“Strike, black blade! The Black Knight challenges Modred the Evil!”

The Black Knight, created by Stan Lee and Joe Maneely for Marvel Comics (then known as Atlas Comics)

The Black Knight, created by Stan Lee and Joe Maneely for Marvel Comics (then known as Atlas Comics)

Mixing the legendary tales of King Arthur and the Knights of the Round Table with elements from superhero lore, Stan Lee and his favorite artist Joe Maneely cocreated The Black Knight for Atlas Comics, debuting in May 1955.

Lee and Maneely took a risk in bringing out the new hero, despite the enduring popularity of King Arthur for centuries. Superhero comic books were basically out of favor in the 1950s, thanks to the ravings of lunatic psychiatrist Frederic Wertham and countless adults who believed his diatribes against the industry, particularly that reading comic books paved the path to juvenile delinquency.

Wertham’s backlash had sent the publishing industry reeling, forcing many companies into bankruptcy. If you didn’t work at a publisher named DC or have characters like Superman and Batman, then turning to other genres proved the only way to stay afloat.

The artistic duo’s creation featured a powerful, armored hero who hid behind a secret identity (the meek Sir Percy of Scandia) so that he could thwart wrongdoers. The Black Knight worked with famed magician Merlin to protect and defend King Arthur's Camelot from the schemes of Modred the Evil.

In the post-Wertham environment, publisher Martin Goodman and editor Lee fiddled with the comic book lineup, attempting to find the right mix that readers would buy. At that time, however, superheroes were out at Atlas. Even the mighty Sub-Mariner would be cancelled in October 1955 with Sub-Mariner #45.

Despite how much the artistic duo of Lee and Maneely loved the Black Knight character, the series only lasted five issues, folding with the April 1956 cover dated copy. Instead, the company moved to cowboy comics, suspense series, and Hollywood tie-ins in an attempt to wrangle the fickle marketplace. Atlas' place on the newspaper stands would feature titles like World Of Fantasy, World of Mystery, and old favorites like Millie The Model.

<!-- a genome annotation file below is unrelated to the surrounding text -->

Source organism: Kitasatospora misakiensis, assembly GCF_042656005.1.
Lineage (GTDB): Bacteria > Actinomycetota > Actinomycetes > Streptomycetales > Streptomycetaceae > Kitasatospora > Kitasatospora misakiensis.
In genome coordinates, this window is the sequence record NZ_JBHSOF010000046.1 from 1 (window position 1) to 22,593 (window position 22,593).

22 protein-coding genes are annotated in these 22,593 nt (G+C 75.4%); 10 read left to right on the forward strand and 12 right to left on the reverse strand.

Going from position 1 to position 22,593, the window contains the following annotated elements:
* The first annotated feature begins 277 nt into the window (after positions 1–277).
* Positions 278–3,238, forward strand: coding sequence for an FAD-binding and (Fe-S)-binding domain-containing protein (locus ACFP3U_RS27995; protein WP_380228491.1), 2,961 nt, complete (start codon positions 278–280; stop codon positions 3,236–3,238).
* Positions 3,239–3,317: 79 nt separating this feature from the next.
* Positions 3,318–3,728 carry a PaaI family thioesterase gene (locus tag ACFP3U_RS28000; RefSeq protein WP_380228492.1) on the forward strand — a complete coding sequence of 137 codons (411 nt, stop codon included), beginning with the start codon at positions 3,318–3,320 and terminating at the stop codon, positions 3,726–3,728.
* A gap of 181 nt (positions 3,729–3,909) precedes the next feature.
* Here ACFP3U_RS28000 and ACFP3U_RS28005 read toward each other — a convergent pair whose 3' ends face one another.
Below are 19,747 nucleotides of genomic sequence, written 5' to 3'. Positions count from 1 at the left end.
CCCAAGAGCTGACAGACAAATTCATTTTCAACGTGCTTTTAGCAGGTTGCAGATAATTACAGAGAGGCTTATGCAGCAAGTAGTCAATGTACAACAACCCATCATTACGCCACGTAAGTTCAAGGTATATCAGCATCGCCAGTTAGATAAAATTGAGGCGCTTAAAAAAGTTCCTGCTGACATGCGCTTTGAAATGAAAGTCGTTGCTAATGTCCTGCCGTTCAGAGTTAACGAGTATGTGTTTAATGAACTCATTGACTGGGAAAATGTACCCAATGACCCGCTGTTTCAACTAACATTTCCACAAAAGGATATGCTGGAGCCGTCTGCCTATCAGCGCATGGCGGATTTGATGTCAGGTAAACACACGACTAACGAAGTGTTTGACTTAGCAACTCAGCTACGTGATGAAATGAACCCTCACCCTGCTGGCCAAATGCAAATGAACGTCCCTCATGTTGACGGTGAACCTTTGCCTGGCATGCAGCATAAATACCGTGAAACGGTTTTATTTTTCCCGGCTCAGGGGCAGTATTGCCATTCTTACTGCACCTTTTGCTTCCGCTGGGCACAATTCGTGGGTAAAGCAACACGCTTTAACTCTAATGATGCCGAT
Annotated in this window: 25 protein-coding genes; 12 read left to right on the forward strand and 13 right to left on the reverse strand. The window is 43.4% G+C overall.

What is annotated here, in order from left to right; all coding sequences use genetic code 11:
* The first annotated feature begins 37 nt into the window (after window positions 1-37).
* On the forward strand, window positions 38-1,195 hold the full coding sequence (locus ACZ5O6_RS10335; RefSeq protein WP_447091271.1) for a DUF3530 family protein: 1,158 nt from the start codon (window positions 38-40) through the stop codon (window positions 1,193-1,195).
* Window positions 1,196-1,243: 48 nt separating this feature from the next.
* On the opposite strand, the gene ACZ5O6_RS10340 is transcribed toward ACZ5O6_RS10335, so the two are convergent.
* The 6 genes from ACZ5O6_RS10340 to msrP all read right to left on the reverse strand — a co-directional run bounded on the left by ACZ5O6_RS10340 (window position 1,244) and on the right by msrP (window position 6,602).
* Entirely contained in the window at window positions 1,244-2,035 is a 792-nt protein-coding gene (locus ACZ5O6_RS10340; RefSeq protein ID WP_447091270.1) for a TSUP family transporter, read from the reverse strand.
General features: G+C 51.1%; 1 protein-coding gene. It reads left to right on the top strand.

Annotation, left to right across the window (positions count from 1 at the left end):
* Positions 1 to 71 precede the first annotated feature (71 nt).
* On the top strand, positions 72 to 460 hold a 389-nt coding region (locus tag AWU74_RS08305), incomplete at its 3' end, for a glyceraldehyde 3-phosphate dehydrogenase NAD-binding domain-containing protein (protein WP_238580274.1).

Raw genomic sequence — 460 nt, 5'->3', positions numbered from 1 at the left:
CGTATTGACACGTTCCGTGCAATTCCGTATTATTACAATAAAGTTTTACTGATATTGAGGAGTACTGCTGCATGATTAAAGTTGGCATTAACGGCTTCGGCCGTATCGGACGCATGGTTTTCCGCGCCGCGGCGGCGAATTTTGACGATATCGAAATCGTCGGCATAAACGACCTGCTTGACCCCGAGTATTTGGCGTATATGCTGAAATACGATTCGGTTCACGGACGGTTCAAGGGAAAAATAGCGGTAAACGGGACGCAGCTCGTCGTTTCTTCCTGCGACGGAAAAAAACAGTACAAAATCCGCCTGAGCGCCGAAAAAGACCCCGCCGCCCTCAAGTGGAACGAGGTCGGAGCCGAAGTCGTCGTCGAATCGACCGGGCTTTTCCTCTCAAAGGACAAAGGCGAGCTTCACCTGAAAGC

Spider-Man (2002) Film Sets Box Office Record!

Stan Lee worked in Hollywood for decades in hopes of seeing a Spider-Man film to fruition. Yet, various misfires, failed scripts, and skepticism on the part of film executives derailed the work time and time again.

Stan Lee posing with "Spider-Man" in 1994

Stan Lee posing with "Spider-Man" in 1994

Lee remained vigilant, believing that a well-crafted Spider-Man film would capture the hearts of moviegoers, just as it had comic book readers and people who snapped up the merchandise that featured the teen superhero. Spidey had starred in numerous animated series, in addition to the appearances on The Electric Company and in video games. Yet, despite the evidence of the character's enduring significance and popularity, Hollywood did not beat down Lee's door to make the film version.

Finally, under director Sam Raimi's watchful eye, Spider-Man started taking shape, which would star Tobey Maguire as the Web-Slinger and Kirsten Dunst as Mary Jane Watson. The film concentrated on the Spider-Man origin story and feature Willem Defoe as the Green Goblin, one of Spidey's most sinister foes.

After a comprehensive marketing campaign leading up to the film's release, Spider-Man set a box office record for a weekend opening, taking in about $115 million, besting Harry Potter and the Sorcerer's Stone, the previous number one at $90 million.

Lee, who appeared in the film as a bystander to a battle between Spider-Man and the Green Goblin in Times Square, had to feel vindicated after the tremendous financial success of the film, making about $820 million worldwide and at the time the most successful comic book movie ever made.